The ring wraith left early to meet a friend. They’d already plotted their route to maximize candy gathering.
The book also trick-or-treated with friends, and stayed out latest of all. She arrived home saying her favourite house was the one where she heard adults on the porch saying, “Hey, it’s The Juliet Stories! Isn’t it up for a prize or something? I heard the writer lives in our neighbourhood!” And then she was proud to tell them: “My mom wrote this book.” She was hampered, however, by the costume design, which went down a little long in the legs, making step-climbing tricky. (And I worried that neighbours might suspect I’d sent my kid out as a walking billboard …)
The butterfly and the knight came with me and some friends.
There is a great article on the joy of Halloween in the Globe and Mail this morning (which I’m still reading despite resident-books-writer John Barber’s seemingly bottomless dislike for contemporary Canadian book publishing). I felt the Halloween magic yesterday evening. The decorated houses, the efforts to entertain and welcome. Children knocking on strangers’ doors and receiving compliments and candy.
The butterfly and I outlasted the knight, and made an effort to visit our nearest neighbours, who don’t get many trick-or-treaters. Our street is busy with traffic, and it is populated by more of a mixed crowd than the family-oriented streets that surround us: students, the elderly, people who have lived here for decades and haven’t renovated their kitchens and never will. We knocked on some doors I wasn’t sure about, even with the porch lights shining. And at every one we were greeted with welcome and kind words — and treats. The students who had dressed up their cat as Superman. The man whose wife came quickly to tell him what to do with Fooey’s treat bag, which he’d taken into his own hands, and stared into as if trying to decipher its purpose. The neighbour who recognized me from the article in the Chronicle and said, “You wrote a book?” as if he were saying, “You’ve been to the moon?”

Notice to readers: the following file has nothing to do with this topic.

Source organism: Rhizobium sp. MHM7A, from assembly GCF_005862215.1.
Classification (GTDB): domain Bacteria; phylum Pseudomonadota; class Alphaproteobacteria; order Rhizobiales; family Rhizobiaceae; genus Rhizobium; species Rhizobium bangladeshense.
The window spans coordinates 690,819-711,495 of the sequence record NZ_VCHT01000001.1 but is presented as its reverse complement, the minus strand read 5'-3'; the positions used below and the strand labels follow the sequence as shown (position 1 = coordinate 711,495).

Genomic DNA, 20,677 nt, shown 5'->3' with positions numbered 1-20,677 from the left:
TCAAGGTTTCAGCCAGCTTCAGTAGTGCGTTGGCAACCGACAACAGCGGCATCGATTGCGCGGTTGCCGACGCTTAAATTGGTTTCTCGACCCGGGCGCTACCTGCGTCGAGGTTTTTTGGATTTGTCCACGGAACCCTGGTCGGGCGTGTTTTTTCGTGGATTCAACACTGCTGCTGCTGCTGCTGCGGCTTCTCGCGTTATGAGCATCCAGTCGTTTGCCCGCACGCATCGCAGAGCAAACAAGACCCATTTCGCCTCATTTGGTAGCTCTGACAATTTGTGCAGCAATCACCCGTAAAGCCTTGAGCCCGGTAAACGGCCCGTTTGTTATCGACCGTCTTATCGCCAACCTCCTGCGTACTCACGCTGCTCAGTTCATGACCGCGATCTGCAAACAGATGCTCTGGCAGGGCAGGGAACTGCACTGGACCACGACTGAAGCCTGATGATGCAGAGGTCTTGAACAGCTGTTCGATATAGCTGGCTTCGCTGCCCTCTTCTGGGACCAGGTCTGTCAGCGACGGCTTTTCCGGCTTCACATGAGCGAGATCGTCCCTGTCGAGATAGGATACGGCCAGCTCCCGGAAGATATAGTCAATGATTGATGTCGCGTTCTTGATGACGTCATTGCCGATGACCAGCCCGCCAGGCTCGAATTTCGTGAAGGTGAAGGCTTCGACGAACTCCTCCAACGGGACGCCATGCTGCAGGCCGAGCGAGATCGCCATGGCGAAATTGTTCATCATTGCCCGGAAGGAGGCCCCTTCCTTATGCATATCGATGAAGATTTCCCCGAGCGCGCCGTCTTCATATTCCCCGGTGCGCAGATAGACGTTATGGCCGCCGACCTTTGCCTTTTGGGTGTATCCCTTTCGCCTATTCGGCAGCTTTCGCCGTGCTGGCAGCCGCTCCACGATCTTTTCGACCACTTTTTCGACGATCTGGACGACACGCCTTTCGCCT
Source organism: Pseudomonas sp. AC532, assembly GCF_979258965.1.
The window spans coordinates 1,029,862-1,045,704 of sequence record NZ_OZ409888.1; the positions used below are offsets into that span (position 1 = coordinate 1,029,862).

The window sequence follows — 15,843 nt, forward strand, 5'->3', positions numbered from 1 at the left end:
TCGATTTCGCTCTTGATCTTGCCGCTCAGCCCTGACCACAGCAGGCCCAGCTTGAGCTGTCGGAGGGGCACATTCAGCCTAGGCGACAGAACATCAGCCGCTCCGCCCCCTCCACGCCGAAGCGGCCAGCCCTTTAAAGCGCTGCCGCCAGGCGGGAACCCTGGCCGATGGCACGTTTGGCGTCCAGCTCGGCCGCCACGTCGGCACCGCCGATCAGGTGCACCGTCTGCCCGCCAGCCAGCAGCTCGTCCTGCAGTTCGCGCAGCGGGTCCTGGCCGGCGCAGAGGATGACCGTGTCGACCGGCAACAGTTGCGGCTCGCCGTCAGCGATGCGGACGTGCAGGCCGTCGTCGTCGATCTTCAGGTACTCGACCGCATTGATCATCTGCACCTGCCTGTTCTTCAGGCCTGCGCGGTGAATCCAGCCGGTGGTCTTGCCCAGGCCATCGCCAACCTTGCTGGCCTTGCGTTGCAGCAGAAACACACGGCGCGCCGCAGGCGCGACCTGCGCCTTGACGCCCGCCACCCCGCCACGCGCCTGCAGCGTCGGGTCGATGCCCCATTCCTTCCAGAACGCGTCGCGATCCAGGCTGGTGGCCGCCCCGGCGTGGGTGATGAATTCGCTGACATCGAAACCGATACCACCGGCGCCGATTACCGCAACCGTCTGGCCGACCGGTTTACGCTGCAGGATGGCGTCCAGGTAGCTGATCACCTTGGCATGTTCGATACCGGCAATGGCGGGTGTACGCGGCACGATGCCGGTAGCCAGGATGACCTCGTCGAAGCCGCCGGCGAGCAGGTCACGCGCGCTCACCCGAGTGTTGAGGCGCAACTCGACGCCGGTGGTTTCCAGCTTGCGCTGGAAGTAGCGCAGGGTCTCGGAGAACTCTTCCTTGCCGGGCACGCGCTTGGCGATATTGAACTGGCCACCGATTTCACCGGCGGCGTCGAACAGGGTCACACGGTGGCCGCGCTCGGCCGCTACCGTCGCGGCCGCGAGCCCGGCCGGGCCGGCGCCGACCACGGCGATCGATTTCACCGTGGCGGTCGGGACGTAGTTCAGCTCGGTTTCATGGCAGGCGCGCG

Back at home the candy-eating and sorting was well underway. Our littlest ate candy like I’ve never seen a child eat candy. He just didn’t stop. I was entranced by his enormous appetite for chewy faux-fruit-flavoured sweets and I stood by his stool watching him with amazement and, I’ll admit it, admiration. When apparently, as evidence would show, I really should have stopped him.
Parenting fail. Yes, parents of four can make rookie mistakes on the last kid. How were we to know? Our other kids have all shown restraint, over the years. Not one of them has ever eaten themselves sick. Which is exactly what happened to CJ last night: he ate himself sick. Even when we declared it cut-off time for candy-eating, he would have gone on; but then he rolled off his stool and collapsed to the floor, holding his tummy. “It hurts!”
I tucked him into bed, hoping he’d wake up feeling better. But instead he woke up feeling worse. It was one o’clock in the morning. I won’t paint the scene for you, but suffice it to say, his stomach didn’t even bother trying to digest those masses of chewy faux-fruit-flavoured sweets. The cleanup took a long time. And then I got up early for spin class. Ouch. This is not an error we intend to make more than once.
At least he felt instantly better.